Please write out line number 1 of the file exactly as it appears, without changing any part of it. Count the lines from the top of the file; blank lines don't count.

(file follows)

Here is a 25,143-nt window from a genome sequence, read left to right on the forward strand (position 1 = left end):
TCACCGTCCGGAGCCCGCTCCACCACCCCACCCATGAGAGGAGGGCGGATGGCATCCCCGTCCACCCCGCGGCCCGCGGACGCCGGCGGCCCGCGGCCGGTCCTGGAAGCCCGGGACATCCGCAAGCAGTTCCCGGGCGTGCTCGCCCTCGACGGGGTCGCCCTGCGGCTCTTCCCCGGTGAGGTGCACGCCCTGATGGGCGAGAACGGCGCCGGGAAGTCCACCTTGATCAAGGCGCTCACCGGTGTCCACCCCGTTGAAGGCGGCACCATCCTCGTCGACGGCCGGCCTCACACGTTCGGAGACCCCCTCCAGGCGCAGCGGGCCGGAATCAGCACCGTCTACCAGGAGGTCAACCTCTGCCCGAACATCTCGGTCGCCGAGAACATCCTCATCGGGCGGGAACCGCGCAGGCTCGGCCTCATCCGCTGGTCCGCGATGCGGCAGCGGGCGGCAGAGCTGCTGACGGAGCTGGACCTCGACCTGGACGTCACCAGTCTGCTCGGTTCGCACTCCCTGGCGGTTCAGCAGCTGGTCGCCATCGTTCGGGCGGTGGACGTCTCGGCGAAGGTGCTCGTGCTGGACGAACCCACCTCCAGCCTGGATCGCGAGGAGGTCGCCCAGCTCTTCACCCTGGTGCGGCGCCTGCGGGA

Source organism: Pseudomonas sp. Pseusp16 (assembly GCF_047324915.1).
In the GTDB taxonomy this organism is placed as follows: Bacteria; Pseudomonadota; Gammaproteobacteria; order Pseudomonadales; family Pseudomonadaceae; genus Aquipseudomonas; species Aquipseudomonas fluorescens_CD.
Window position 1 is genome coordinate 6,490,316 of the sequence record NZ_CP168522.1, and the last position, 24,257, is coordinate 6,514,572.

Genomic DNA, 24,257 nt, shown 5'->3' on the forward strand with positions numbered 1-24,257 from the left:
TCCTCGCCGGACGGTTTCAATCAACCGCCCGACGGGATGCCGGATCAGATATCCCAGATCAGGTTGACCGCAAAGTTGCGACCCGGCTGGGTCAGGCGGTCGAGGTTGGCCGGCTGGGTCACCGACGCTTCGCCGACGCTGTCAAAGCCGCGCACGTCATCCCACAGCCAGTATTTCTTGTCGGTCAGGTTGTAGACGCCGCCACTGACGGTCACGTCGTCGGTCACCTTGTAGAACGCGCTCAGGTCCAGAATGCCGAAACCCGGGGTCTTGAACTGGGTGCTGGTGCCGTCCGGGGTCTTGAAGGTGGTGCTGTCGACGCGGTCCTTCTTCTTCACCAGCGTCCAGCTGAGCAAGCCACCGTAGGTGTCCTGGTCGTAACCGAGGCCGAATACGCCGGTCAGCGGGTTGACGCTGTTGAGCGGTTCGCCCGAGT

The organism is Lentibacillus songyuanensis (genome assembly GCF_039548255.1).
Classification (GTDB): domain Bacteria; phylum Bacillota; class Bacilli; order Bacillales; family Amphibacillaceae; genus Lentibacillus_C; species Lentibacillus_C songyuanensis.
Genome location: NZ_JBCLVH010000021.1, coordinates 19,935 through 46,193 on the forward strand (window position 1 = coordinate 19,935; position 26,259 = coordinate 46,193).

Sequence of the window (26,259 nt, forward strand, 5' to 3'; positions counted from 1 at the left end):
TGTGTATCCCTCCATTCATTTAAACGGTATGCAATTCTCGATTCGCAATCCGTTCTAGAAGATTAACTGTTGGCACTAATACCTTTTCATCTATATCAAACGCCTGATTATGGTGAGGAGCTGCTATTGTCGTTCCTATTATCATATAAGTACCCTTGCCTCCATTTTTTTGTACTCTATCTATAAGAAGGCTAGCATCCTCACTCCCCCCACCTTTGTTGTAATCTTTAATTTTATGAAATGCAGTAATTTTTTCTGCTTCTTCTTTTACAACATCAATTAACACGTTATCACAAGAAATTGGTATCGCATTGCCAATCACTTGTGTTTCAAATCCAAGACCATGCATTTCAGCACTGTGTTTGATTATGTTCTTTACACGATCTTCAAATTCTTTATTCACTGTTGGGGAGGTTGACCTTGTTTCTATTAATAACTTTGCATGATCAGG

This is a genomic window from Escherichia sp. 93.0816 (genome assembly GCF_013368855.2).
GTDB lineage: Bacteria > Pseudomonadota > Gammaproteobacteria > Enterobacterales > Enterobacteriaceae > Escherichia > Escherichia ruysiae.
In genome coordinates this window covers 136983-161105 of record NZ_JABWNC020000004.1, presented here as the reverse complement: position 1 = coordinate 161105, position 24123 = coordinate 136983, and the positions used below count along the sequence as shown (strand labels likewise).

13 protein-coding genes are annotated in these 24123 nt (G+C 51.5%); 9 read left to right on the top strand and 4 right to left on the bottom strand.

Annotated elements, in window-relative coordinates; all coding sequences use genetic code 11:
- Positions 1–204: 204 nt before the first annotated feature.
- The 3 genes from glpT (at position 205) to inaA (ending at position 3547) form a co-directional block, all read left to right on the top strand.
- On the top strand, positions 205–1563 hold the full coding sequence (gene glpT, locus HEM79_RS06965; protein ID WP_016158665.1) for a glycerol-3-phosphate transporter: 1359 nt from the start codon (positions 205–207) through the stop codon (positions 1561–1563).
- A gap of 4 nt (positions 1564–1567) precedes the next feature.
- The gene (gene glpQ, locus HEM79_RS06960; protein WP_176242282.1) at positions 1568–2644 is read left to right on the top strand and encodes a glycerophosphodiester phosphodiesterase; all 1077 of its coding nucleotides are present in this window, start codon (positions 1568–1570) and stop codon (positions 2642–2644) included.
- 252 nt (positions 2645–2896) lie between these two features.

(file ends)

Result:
Here is a 25,143-nt window from a genome sequence, read left to right on the forward strand (position 1 = left end):